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The US Defense Advanced Research Projects Agency is not only investing in gene drive research, but also has a program to encourage the development of ways of dealing with gene drive work that's gone wrong, Scientific American reports.

It notes that a number of groups, including the Bill and Melinda Gates Foundation, are investing in gene drive research. The hope is that it can be used to eradicate diseases like malaria by spreading a mutation through mosquito populations that act as disease vectors to kills the bugs off.

However, in a report, the US National Academies of Sciences, Engineering, and Medicine underscored the need to guard against accidental release of gene drives and to further study the possible ecological and other effects of using gene drives. The Bill and Melinda Gates Foundation has said that it will follow NAS recommendations.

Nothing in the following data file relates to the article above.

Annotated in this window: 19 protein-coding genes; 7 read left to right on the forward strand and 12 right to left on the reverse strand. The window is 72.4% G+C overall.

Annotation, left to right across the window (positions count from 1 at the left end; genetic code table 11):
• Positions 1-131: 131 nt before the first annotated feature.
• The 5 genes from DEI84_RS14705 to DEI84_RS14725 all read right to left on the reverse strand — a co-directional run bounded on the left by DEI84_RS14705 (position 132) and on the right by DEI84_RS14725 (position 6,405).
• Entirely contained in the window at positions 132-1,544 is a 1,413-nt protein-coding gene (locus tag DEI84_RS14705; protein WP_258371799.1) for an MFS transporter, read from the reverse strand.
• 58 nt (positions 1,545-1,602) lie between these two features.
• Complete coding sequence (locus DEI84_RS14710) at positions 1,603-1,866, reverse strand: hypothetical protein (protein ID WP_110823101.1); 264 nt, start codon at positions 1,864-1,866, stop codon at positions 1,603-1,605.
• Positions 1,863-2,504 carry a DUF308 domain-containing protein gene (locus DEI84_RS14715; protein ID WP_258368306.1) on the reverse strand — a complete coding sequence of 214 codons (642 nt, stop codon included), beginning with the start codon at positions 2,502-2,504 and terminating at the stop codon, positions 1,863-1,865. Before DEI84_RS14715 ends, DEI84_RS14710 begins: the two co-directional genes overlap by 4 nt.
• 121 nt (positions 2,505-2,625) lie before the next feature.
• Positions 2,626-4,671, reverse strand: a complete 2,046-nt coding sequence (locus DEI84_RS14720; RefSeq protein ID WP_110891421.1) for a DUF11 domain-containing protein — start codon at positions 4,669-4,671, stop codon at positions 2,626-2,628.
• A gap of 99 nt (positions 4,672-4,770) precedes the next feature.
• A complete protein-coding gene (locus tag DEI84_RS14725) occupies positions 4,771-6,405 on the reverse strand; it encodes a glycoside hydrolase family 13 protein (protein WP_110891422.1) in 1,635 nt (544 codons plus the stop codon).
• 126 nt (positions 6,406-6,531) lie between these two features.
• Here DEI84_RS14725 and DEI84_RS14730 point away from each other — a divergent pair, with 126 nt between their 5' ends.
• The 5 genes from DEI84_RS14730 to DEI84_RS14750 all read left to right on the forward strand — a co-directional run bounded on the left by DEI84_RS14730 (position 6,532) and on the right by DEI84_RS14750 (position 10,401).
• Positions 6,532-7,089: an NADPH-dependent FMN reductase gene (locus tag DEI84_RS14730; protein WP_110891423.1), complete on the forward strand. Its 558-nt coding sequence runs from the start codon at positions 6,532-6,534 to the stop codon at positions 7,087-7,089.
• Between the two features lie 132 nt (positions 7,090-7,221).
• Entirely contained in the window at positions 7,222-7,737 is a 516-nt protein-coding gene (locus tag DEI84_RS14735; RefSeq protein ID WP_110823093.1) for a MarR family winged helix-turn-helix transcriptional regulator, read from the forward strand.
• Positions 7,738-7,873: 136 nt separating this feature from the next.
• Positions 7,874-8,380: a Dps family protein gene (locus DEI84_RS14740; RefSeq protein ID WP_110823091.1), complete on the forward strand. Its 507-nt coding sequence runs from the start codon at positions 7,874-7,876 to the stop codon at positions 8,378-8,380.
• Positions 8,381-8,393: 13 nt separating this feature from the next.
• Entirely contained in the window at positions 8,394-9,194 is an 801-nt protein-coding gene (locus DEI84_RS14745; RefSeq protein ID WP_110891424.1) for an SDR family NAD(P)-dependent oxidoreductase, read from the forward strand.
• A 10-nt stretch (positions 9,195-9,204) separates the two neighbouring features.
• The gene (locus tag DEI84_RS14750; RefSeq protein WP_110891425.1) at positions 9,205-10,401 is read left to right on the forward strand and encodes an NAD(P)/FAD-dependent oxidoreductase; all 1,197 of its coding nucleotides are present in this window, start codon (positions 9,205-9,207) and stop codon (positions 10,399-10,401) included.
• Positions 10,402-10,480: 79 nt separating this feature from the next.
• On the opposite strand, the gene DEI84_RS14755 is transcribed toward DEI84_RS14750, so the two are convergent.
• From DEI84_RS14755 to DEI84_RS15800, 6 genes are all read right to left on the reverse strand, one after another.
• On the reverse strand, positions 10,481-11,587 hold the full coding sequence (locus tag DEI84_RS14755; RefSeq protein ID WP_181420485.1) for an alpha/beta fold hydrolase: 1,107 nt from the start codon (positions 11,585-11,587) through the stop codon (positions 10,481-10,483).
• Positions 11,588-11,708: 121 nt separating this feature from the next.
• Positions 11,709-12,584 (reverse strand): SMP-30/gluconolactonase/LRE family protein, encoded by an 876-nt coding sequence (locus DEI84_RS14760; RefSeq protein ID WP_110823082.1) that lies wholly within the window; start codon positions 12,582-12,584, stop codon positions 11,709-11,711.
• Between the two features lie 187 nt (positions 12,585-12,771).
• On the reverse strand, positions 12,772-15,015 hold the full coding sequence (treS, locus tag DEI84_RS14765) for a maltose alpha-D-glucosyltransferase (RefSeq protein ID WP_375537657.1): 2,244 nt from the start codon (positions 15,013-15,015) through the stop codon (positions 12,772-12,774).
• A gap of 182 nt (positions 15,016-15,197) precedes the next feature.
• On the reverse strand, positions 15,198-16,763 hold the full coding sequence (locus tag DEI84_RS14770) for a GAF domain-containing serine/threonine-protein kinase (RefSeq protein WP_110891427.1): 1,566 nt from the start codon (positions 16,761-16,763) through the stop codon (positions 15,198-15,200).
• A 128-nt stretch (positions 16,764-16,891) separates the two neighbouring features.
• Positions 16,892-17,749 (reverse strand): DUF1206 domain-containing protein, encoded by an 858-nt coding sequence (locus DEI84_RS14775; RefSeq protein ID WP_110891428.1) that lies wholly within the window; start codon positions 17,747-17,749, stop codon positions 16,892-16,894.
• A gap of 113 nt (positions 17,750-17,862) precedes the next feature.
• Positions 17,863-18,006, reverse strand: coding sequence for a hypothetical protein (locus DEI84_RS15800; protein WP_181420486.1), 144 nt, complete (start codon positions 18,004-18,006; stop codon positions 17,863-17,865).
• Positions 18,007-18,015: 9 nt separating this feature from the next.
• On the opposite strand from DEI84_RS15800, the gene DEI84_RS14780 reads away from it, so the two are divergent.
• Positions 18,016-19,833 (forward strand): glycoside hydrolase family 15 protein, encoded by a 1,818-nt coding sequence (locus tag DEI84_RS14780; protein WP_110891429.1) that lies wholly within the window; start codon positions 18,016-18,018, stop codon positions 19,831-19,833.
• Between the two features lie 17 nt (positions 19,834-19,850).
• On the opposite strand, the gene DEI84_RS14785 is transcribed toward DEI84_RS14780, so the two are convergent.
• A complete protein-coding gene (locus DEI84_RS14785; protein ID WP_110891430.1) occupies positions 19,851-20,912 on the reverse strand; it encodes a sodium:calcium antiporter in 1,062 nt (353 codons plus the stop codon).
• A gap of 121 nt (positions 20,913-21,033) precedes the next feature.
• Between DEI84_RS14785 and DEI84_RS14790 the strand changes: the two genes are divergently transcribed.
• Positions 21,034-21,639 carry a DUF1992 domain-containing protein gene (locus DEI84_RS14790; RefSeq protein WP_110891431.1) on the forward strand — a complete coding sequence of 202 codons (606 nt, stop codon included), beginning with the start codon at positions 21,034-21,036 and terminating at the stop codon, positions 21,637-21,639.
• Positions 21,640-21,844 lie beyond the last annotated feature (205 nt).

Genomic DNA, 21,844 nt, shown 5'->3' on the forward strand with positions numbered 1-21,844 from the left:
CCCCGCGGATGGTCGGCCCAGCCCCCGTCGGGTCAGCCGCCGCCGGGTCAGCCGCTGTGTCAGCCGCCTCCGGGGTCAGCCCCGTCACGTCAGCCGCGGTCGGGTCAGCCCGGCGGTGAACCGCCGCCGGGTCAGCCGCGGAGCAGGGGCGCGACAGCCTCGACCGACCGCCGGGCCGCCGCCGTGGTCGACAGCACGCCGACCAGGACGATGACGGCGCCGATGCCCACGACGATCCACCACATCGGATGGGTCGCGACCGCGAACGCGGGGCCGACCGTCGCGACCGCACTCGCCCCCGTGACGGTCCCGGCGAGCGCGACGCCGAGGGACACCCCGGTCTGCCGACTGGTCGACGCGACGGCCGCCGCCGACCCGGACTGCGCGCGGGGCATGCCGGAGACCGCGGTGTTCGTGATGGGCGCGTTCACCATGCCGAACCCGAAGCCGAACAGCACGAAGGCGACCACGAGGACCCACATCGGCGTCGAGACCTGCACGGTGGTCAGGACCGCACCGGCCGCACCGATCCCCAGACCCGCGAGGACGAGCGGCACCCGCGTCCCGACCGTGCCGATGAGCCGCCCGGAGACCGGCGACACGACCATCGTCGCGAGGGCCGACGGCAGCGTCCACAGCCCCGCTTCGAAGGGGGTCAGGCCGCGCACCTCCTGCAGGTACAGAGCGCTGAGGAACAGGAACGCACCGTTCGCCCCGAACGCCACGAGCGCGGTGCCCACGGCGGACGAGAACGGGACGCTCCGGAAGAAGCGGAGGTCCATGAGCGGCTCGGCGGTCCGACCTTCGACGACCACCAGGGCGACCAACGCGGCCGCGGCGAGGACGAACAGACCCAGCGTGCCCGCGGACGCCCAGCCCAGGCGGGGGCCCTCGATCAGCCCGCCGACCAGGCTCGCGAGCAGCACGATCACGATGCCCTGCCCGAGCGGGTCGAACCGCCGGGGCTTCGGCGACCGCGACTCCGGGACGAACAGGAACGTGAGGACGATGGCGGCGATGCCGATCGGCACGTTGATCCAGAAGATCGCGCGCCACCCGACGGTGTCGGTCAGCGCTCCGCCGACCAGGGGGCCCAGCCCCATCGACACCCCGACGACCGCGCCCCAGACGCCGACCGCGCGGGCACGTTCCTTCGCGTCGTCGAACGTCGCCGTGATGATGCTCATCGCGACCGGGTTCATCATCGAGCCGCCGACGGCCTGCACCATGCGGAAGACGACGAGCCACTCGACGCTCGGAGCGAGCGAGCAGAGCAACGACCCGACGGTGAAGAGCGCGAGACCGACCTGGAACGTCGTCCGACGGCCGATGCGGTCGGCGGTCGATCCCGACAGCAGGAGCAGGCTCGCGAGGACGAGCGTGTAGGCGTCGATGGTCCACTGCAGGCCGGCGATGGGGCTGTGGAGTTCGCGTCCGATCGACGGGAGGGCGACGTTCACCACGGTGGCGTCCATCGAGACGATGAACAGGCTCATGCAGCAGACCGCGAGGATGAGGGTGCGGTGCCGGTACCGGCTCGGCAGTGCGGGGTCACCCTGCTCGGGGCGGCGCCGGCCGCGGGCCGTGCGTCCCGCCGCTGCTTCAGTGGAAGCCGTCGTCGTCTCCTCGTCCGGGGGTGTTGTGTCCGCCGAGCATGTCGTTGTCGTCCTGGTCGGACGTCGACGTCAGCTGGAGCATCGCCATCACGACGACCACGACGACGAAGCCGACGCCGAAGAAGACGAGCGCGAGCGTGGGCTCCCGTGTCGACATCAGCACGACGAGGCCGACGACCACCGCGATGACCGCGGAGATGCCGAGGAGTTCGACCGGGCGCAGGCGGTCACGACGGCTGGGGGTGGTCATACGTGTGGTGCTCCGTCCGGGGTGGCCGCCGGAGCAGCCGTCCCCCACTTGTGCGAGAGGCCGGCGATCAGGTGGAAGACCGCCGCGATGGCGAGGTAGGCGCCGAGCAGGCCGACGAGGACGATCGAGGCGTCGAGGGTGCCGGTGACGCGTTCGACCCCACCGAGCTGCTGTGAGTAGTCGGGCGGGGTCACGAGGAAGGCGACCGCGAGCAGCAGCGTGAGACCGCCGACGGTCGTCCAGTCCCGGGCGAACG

DARPA's Safe Genes initiative, which was announced earlier this fall, wants researchers to explore ways to control and remediate or inhibit gene drives. "If we're going to be really bullish about genome engineering," DARPA program manager Renee Wegrzyn tells Sciam, "we need to be just as aggressive with tools to reverse those changes."

According to Scientific American, one possible approach includes a so-called reversal drive to change the altered genes back — though that, it adds, wouldn't undo any environmental problems that arose and could have its own unintended effects.